Ernest Hemingway’s Writing Advice to F. Scott. Fitzgerald

Writing is hard, even the best writers encounter roadblocks and question the quality of their work. So in 1934 when F. Scott Fitzgerald needed honest feedback, he turned to his old and trustworthy friend, Ernest Hemingway.

Fitzgerald had just published “Tender is the Night” and wanted Hemingway’s opinion on the book–Hemingway did not hold back and the brutal honesty of his advice remains invaluable for all writers.

The book “Letters of Note” shares Hemingway’s response.

Here are a few fantastic quotes from his letter:

I liked it and I didn’t...If you take real people and write about them you cannot give them other parents than they have (they are made by their parents and what happens to them) you cannot make them do anything they would not do.
Invention is the finest thing but you cannot invent anything that would not actually happen. That is what we are supposed to do when we are at our best–make it all up–but make it up so truly that later it will happen that way.
That’s what dries a writer up (we all dry up. That’s no insult to you in person) not listening...You see well enough. But you stop listening. It’s a lot better than I say. But it’s not as good as you can do.

As the letter goes on, Hemingway advice gets even better:

For Christ sake write and don’t worry about what the boys will say nor whether it will be a masterpiece nor what. I write one page of masterpiece to ninety one pages of shit. I try to put the shit in the wastebasket.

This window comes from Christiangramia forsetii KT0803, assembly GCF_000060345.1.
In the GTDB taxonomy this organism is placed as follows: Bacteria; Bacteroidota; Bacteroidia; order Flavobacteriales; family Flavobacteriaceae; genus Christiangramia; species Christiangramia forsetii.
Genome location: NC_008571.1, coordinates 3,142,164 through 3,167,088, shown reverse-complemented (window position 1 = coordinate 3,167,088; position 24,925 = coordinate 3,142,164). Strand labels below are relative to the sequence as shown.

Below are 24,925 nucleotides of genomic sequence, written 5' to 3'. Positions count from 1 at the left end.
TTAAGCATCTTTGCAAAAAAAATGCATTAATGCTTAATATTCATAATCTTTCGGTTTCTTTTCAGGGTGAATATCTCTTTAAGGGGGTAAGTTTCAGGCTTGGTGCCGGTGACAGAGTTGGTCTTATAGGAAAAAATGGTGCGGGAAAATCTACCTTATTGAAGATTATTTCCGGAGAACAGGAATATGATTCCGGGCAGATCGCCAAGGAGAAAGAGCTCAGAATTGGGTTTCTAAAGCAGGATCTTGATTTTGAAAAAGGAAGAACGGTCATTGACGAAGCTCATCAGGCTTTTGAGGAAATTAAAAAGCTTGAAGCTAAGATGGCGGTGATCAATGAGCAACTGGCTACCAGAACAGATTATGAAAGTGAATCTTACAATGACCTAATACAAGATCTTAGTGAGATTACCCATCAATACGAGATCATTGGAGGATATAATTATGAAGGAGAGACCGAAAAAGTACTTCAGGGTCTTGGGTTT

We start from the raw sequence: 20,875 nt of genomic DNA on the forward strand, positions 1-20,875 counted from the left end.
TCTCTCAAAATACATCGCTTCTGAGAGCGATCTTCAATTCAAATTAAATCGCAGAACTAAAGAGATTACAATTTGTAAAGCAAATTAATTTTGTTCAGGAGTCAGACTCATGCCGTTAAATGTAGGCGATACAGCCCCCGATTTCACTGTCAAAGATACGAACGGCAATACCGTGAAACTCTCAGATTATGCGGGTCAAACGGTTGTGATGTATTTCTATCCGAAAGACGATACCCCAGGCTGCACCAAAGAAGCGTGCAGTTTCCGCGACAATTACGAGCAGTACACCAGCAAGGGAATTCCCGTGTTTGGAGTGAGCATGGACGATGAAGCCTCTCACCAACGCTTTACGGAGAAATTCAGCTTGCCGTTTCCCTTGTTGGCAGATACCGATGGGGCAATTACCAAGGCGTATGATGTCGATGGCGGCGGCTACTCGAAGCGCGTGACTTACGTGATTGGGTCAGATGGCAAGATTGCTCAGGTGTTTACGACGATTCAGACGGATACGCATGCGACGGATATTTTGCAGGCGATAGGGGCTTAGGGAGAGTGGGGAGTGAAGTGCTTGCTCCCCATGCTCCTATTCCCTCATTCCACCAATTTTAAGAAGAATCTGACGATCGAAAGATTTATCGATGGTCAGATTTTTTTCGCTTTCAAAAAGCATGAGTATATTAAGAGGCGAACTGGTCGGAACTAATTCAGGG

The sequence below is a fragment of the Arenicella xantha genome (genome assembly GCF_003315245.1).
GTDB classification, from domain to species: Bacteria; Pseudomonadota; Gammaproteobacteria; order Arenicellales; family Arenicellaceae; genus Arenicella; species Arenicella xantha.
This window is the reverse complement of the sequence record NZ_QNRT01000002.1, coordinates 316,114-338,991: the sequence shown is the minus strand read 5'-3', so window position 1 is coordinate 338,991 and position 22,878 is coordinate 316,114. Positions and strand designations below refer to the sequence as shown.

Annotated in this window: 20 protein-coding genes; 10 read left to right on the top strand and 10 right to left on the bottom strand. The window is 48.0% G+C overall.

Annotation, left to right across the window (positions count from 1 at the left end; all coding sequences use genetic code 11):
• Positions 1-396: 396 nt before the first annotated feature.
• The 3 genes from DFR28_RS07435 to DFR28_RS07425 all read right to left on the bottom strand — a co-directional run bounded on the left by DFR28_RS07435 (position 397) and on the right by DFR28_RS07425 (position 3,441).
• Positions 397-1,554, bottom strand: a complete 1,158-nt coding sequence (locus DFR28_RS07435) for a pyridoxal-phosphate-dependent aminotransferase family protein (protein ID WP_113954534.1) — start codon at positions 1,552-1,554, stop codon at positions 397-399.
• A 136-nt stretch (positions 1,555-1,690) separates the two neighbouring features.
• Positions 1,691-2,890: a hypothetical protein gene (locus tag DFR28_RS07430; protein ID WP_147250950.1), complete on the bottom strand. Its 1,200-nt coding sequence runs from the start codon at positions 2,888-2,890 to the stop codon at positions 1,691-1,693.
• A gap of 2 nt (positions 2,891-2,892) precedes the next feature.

Forget your personal tragedy. We are all bitched from the start and you especially have to hurt like hell before you can write seriously. But when you get the damned hurt use it–don’t cheat it. Be as faithful to it as a scientist–but don’t think anything is of any importance because it happens to you or anyone belonging to you.
You’re not a tragic character. Neither am I. All we are is writers and what we should do is write.
But Scott, good writers always come back. Always. You are twice as good now as you were at the time you think you were so marvelous...You can write twice as well now as you ever could.
All you need to do is write truly and not care about what the fate of it is. Go on and write.

Hemingway may have written this letter over 80 years ago but his advice, just like his books, are remain indispensable.

If you’re interested in reading the full letter or reading about more letters from a wide-range of authors, you can get the book “Letters of Note” here.

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